Bipartisan Budget, Debt Ceiling Bill Advances
Congress and the Administration have agreed to pass and sign the two-year Bipartisan Budget Act of 2019, H.R. 3877. The legislation would suspend the debt ceiling law until July 2021, enabling the government to continue borrowing and paying its bills, and raise the spending caps that would have automatically cut federal spending by $125 billion in the fiscal year beginning October 1. While not in the bill's text, the deal also includes an agreement that the 12 annual spending bills will not include new policy riders or changes to authority, such as curbing the administration's
ability to shift money to pay for border wall construction, unless there is bipartisan agreement on those issues. Once enacted, the package paves the way for passage of the dozen spending bills that actually fund federal government operations. The House passed the bill on Thursday by a vote of 284 to 149, and the Senate is expected to pass it this week. The President has tweeted that he will sign the legislation.
- Good News: The package would suspend the debt ceiling, thereby preventing a default on the full faith and credit of the United States. It would also effectively repeal sequestration, the automatic, across-the-board spending cuts process enacted in the Bipartisan Budget Act of 2011. And to the benefit of the charitable, religious, and philanthropic community, the deal means that there will be no attempts to insert anti-Johnson Amendment language into appropriations bills for fiscal year 2020 and perhaps 2021, although political rhetoric and administrative inaction
are expected to continue.
- Bad News: The legislation adds significantly to the federal deficit and only postpones making very tough revenue and spending decisions.
- Disappointing News: The package does not include tax provisions that nonprofits were hoping would be in the bill, such as repeal of the tax on nonprofit transportation benefits. Nonprofits are already mobilizing to pass the repeal when Congress returns from its summer recess – see Advocacy in Action, below.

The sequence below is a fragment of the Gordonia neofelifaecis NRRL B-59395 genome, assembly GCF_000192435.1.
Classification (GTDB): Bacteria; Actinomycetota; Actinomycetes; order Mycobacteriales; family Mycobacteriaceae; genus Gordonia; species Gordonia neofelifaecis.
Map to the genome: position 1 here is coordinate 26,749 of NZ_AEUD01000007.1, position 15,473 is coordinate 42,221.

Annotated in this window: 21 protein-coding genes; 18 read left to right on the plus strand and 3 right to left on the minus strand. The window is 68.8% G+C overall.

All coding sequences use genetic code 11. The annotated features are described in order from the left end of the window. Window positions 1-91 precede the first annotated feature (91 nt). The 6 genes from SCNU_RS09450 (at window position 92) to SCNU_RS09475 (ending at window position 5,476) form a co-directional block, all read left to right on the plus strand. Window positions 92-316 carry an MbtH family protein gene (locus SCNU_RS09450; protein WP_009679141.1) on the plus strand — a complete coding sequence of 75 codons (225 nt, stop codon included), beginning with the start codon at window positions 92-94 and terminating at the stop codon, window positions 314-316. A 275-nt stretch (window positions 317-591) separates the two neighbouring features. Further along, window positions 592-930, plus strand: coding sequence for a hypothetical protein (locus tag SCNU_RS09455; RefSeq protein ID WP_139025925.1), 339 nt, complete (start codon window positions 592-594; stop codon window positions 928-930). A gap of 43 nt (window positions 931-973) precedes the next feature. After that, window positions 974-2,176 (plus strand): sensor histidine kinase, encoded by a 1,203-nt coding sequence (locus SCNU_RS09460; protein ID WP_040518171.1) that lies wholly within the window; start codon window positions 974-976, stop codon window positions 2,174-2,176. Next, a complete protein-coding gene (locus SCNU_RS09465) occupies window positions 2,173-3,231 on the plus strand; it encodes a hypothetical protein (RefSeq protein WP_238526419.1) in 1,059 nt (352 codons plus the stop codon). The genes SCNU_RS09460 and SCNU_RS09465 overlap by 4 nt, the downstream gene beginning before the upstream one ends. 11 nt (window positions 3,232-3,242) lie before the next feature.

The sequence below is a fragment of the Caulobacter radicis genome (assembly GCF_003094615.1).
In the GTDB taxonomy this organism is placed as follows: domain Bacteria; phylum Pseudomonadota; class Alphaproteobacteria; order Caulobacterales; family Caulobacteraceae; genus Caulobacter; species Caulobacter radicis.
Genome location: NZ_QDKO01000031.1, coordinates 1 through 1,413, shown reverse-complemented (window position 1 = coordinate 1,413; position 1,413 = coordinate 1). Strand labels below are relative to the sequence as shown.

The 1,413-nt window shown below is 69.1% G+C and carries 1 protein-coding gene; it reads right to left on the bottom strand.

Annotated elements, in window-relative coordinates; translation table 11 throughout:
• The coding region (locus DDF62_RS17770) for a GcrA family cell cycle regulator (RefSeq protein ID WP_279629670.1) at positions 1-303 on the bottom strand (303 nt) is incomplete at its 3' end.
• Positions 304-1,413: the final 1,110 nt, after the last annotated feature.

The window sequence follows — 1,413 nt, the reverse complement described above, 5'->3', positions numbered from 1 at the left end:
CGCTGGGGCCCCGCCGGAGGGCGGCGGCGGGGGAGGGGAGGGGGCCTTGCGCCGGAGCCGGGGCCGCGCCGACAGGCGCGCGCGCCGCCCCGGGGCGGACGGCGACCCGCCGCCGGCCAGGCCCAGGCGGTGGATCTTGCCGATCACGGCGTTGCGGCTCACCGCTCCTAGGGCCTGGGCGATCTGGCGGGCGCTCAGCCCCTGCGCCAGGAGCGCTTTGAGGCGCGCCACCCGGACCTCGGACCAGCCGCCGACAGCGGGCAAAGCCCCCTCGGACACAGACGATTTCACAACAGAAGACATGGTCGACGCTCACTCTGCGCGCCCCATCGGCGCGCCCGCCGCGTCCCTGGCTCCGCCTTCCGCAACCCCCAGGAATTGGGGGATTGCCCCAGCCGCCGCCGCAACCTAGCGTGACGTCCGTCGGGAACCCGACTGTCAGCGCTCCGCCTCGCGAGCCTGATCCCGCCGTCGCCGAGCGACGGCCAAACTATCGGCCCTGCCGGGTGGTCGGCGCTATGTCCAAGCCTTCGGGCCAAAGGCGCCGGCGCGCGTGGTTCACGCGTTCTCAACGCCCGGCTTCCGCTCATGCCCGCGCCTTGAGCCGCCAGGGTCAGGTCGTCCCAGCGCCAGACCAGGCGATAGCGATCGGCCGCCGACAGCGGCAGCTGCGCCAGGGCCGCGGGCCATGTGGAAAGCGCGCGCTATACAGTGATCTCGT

Citizenship Question Fight Over, Concerns Continue for 2020 Census
Earlier this month, President Trump acknowledged that the 2020 Census questionnaire would not include the citizenship question and instructed the Census Bureau instead to compile citizenship information from other government records. Following the announcement, the President signed an executive order to require agencies that collect and have access to citizenship data to provide such data to the Department of Commerce within the confines of the law. The federal
judge overseeing the New York lawsuit formally blocked the citizenship question from being on the census form, and stated he would retain jurisdiction to ensure the question is not inserted later.
With the citizenship question fight over, attention turns to cybersecurity threats because, for the first time, the census will be conducted mostly online. Insufficient testing and other challenges provide opportunities for hackers and bad actors to infiltrate the new technology. “These innovations show promise to controlling costs, but they also introduce new risks in part because they have not been tested extensively, if at all, in earlier enumerations,” warned Robert Goldenkoff at the U.S. Government Accountability Office (GAO). He continued, “Without sufficient testing …
operational problems can go undiscovered and the opportunities to refine procedures and systems could be lost.” The census remains on the GAO’s list of high-risk programs; the Census Bureau still has not implemented 32 of 107 recommendations.